Yes there is a “c” but your next spin landed on “Foreclosed” so you lose your turn.
V _ ct _ m
I’ll buy “i.” One for each of Vanna’s tracts of land.
Silly Mz. Craterton.
I’d like to solve the puzzle.
It is “victim”.
“I’d like to solve the puzzle.”
“It is “victim”.”
I am sorry but it wasn’t your turn and blurting out the answer disqualifies you from the studio filled with glamorous merchandise. Fabulous and exciting bonus prizes. Thousands of dollars in cash. Over $150,000 just waiting to be won as we present our big bonanza of cash on Wheel Of Bubble.
I don’t see the rules written anywhere.
The category is Realtors
_ r _ L _ _ r s
Wheel Of Misfortune
May I buy an “i” please.
_ r _ L i _ r s
Would you like to spin again or solve the puzzle?
Sir. I would like to buy another vowel on Wheel Of Misfortune
I would like to buy an ‘a’.
Wheel of Fortune - Bonus Round Music 1 - YouTube
http://www.youtube.com/watch?v=UeCDLJsuIRQ - 133k -
I should have charged you for an “e”
What was it Dianne Feinstein about a deep malevolence?
Obama’s Former Foreign Policy Adviser Said – In 1997 – that the U.S. Had to Gain Control of Ukraine
Posted on March 16, 2014 by WashingtonsBlog
The Battle for Ukraine Was Planned in 1997 … Or Earlier
Neoconservatives planned regime change throughout the Middle East and North Africa 20 years ago. Robert Parry correctly points out that the Neocons have successfully “weathered the storm” of disdain after their Iraq war fiasco.
But the truth is that Obama has long done his best to try to implement those Neocon plans.
Similarly, ever since the Soviet Union collapsed in 1991, the U.S. has pursued a strategy of encircling Russia, just as it has with other perceived enemies like China and Iran.
In 1997, Obama’s former foreign affairs adviser, and president Jimmy Carter’s national security adviser – Zbigniew Brzezinski – wrote a book called The Grand Chessboard arguing arguing that the U.S. had to take control of Ukraine (as well as Azerbaijan, South Korea, Turkey and Iran) because they were “critically important geopolitical pivots”.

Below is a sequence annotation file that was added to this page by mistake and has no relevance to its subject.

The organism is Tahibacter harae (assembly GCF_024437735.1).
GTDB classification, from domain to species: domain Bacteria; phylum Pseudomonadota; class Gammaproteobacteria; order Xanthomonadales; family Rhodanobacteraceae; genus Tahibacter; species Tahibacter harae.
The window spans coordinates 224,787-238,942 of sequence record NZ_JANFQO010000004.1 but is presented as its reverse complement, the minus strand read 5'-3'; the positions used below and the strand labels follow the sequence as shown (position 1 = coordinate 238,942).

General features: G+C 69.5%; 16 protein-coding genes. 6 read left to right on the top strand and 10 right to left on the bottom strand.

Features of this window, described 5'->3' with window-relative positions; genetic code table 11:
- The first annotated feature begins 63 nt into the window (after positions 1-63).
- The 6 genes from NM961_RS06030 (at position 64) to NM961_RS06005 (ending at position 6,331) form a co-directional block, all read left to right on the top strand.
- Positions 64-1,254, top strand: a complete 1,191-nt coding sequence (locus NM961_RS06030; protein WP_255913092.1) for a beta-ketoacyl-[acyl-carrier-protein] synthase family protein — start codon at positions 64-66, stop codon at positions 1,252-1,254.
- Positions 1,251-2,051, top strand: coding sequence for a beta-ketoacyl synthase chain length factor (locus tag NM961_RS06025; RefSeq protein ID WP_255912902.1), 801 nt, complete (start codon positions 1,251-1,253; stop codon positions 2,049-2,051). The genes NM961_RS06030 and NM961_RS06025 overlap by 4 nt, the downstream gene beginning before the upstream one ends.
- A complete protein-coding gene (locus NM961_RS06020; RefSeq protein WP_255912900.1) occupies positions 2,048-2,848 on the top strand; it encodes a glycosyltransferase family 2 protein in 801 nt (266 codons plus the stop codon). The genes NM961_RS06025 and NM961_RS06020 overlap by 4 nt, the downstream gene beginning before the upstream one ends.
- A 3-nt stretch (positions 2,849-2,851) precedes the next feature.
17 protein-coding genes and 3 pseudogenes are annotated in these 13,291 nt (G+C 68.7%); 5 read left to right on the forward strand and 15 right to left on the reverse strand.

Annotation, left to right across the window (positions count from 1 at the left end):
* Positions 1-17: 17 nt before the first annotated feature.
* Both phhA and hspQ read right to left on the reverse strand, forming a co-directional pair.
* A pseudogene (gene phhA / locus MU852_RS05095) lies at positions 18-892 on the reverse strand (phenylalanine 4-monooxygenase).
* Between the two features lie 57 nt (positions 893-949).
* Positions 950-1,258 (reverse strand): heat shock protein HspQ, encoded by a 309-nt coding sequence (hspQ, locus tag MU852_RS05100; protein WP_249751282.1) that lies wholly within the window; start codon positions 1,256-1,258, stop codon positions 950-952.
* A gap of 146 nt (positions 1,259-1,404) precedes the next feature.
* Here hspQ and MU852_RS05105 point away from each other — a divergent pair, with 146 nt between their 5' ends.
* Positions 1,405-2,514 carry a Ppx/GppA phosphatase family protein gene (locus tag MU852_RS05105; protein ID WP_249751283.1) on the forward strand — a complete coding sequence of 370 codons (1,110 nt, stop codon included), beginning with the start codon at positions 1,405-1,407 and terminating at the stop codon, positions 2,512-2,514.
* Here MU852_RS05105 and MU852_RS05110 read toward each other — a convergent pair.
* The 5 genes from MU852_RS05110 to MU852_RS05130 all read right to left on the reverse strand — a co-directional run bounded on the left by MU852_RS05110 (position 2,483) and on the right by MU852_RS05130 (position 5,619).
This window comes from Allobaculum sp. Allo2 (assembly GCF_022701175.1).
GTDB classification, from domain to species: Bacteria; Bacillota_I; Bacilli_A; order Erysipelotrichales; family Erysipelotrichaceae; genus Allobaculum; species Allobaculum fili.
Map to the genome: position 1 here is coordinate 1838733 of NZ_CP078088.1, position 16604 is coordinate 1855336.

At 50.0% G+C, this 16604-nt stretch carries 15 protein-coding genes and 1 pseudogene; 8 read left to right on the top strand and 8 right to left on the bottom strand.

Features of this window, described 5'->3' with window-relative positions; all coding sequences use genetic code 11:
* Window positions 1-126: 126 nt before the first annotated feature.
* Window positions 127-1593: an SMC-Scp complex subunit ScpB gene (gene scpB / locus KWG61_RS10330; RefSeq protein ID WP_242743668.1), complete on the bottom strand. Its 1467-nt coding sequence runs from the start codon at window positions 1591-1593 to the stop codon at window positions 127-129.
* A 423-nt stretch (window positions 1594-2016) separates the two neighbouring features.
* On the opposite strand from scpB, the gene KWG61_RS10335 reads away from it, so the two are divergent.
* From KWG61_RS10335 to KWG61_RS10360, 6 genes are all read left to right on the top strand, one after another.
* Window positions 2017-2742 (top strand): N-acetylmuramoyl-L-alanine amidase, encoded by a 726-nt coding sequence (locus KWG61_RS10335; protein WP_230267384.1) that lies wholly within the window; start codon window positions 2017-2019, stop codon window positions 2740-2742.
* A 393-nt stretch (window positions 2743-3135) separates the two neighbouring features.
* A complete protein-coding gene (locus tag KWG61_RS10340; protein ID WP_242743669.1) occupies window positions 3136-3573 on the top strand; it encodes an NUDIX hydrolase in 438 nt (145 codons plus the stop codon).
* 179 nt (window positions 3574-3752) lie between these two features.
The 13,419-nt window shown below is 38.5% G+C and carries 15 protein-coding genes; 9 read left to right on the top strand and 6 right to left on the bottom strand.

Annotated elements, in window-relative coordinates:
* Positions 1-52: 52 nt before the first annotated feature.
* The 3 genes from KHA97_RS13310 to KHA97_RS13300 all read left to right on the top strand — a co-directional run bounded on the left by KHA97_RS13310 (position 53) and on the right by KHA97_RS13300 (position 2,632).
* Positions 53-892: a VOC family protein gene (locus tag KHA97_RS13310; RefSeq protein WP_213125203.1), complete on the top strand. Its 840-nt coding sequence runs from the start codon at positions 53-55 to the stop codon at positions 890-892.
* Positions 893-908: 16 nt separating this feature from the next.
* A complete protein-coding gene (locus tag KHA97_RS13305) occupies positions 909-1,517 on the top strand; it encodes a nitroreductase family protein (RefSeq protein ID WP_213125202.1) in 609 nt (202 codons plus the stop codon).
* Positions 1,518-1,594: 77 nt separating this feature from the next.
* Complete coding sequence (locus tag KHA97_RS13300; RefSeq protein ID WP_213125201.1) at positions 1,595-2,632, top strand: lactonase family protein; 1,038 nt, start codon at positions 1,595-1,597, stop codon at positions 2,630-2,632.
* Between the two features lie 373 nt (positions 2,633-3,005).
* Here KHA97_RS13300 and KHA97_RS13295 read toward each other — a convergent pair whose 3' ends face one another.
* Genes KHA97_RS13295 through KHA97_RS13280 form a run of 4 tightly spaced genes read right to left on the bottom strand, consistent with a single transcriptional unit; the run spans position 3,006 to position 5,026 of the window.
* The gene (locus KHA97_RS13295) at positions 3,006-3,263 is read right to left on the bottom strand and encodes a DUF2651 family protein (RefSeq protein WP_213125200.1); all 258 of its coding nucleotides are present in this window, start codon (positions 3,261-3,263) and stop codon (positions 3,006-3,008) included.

Regarding Ukraine, Brzezinski said (hat tip Chris Ernesto):
Ukraine, a new and important space on the Eurasian chessboard, is a geopolitical pivot because its very existence as an independent country helps to transform Russia. Without Ukraine, Russia ceases to be a Eurasian empire.
However, if Moscow regains control over Ukraine, with its 52 million people and major resources as well as access to the Black Sea, Russia automatically again regains the wherewithal to become a powerful imperial state, spanning Europe and Asia.
And now Obama is pushing us into a confrontation with Russia over Ukraine and the Crimea.
As Ernesto notes:
Late last year when Ukraine’s now-ousted president Viktor Yanukovych surprisingly canceled plans for Ukrainian integration into the European Union in favor of stronger ties with Russia, the US may have viewed Ukraine as slipping even further out of its reach.
At that point, with the pieces already in place, the US moved to support the ousting of Yanukovych, as evidenced by the leaked phone conversation between US Assistant Secretary of State Victoria Nuland [arch-Neocon Robert Kagan's wife] and US Ambassador to Ukraine Geoffrey Pyatt. When peaceful protests were not effective in unseating Yanukovych, the violence of the ultra-nationalist Svoboda party and Right Sector was embraced, if not supported by the west.
In today’s Ukraine, the US runs the risk of being affiliated with anti-Semitic neo-Nazis, a prospect it probably feels can be controlled via a friendly western media. But even if the risk is high, the US likely views it as necessary given the geopolitical importance of Ukraine, as Brzezinski mapped out in 1997.
In other words, Obama is following the same old playbook that the Neocons have been pushing for more than a decade.
http://www.washingtonsblog.com/2014/03/president-obamas-former-foreign-policy-adviser-said-1997-u-s-gain-control-ukraine.html - 65k -
“And now Obama is pushing us into a confrontation with Russia over Ukraine and the Crimea.”
Not pushing too hard, though. It looks as if he’s shot his wad on that one. Oh, there’ll be some bickering over it for a little while, but it’s pretty much over.
Not pushing too hard, though. It looks as if he’s shot his wad on that one. Oh, there’ll be some bickering over it for a little while, but it’s pretty much over.
It’ll be mostly posturing. Putin’s won this round.
“Putin” won this round when the Ukraine gave up its nukes to Russia when the Soviet Union split up. Russia was never going to be satisfied with the Ukraine (breadbasket of the USSR) being entirely independent.
Ukraine was convinced to let them go because NATO feared them being stolen into the middle east more than it feared Russia getting the Ukraine back at some time in the future. It was either get the nukes to a country that probably would want to keep them away from the various middle east players that didn’t already have them, or pay to take care of them ourselves. We picked the former and Russia was the only real candidate. Possibly short sighted, but probably better than the alternative.